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Is it possible to have two parts (same namespace, same class name) to a partial class in separate DLLs?

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like the others said it is not possible, but there are ways to supplement classes with new behavior from different sources, what exactly do you want to do in different dlls? – Ozan Nov 8 '10 at 10:55
In my case, I want to add a couple of static methods to a class that is defined in a 3rd party library. Extension methods won't work and neither will interfaces and inheritance, because the class is static. After discovering that you can have partial static classes I came here to find out if it works across assemblies but alas it looks like this won't work either. – Ben Jun 16 '15 at 16:39
up vote 126 down vote accepted

From MSDN -Partial Classes and Methods:

All partial-type definitions meant to be parts of the same type must be defined in the same assembly and the same module (.exe or .dll file). Partial definitions cannot span multiple modules.

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No. Partial classes are a purely language feature. When an assembly is compiled, the files are combined to create the type. It isn't possible to spread the files out into different assemblies.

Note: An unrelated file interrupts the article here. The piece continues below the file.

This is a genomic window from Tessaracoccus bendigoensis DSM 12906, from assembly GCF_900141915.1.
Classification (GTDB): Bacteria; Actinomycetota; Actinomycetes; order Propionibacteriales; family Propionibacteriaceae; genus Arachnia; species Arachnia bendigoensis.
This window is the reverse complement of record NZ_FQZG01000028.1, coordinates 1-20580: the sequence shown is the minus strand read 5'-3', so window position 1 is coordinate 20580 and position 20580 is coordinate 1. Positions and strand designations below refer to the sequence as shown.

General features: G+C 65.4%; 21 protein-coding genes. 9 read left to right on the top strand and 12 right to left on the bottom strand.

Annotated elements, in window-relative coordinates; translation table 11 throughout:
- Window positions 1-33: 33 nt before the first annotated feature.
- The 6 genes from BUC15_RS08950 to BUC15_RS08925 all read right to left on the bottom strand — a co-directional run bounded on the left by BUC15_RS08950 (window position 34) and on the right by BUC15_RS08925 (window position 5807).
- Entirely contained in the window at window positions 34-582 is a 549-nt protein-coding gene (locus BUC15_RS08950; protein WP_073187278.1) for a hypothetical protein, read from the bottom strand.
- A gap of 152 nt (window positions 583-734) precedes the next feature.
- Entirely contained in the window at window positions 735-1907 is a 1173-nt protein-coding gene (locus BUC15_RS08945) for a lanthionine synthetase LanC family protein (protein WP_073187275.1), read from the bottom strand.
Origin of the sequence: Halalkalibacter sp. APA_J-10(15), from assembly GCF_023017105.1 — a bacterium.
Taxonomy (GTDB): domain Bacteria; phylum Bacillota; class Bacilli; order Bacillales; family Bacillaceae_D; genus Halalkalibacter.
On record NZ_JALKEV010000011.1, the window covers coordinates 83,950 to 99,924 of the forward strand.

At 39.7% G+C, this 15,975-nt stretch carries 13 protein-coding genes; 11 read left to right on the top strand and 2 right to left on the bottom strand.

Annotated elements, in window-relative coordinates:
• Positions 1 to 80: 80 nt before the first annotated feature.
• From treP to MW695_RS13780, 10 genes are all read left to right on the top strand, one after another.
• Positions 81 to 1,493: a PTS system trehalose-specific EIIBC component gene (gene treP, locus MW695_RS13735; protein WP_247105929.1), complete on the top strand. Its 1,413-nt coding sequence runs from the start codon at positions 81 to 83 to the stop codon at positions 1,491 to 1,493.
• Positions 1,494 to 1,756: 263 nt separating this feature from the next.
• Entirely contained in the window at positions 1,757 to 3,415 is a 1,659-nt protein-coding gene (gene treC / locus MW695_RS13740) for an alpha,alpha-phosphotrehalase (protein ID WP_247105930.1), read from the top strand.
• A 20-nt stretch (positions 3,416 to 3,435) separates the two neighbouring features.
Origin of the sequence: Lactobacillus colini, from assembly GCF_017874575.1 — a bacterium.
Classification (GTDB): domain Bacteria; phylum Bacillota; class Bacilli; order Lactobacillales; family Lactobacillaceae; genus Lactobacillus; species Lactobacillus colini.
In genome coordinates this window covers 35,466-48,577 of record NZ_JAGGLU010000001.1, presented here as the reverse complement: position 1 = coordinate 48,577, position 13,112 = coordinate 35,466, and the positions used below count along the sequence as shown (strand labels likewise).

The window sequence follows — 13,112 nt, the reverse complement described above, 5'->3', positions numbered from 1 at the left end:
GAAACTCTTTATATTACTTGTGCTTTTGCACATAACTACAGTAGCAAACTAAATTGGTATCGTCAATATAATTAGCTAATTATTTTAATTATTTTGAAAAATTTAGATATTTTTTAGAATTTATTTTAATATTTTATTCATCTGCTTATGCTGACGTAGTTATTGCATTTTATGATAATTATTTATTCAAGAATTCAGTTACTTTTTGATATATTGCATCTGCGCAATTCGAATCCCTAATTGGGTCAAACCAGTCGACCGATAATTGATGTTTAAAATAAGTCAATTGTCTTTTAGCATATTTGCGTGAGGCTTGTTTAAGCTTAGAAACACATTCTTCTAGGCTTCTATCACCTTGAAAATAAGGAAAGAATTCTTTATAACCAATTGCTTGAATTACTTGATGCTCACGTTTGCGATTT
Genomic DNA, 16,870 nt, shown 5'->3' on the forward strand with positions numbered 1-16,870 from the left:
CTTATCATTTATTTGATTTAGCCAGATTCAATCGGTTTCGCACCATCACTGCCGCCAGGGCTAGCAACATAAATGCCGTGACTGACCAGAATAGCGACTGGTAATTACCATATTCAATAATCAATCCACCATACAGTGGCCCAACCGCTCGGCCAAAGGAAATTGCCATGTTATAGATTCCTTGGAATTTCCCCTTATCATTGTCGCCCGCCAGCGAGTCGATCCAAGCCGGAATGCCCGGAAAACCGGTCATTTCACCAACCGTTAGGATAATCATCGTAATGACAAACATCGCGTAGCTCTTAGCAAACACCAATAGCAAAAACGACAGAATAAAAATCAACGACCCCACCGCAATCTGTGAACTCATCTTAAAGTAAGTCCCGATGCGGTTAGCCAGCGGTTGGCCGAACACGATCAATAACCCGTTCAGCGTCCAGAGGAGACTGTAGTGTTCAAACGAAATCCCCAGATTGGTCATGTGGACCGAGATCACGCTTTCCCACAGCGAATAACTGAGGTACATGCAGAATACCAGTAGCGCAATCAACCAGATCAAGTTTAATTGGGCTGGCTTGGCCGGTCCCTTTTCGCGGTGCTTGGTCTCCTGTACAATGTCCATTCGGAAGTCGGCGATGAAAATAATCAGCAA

Depending on what you want to do, though, you might be able to use extension methods to accomplish what you need.

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No it is not possible. When the assembly is compiled the class needs to be finished.

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You can use extension methods when you want to add a method to a class in a different dll. The one drawback of this method is that you cant add static methods.

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The question is why would you want to make a partial class in another assembly? You can define abstract classes and interfaces across assemblies, maybe you need to look into that.

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IMHO there are valid cases, for example: You might want to add MVC form annotations to a model class defined in a different assembly. The assembly itself does not know in which context it is used, so the class in the assembly should not have any annotations. They could be added in a partial class in the MVC context though (if it were possible). – nyi Mar 28 '14 at 11:11
nyi, why not just inherit from that class and declare your attributes on top? You can even call it the same name, if you prefer. – Gleno Mar 28 '14 at 11:24

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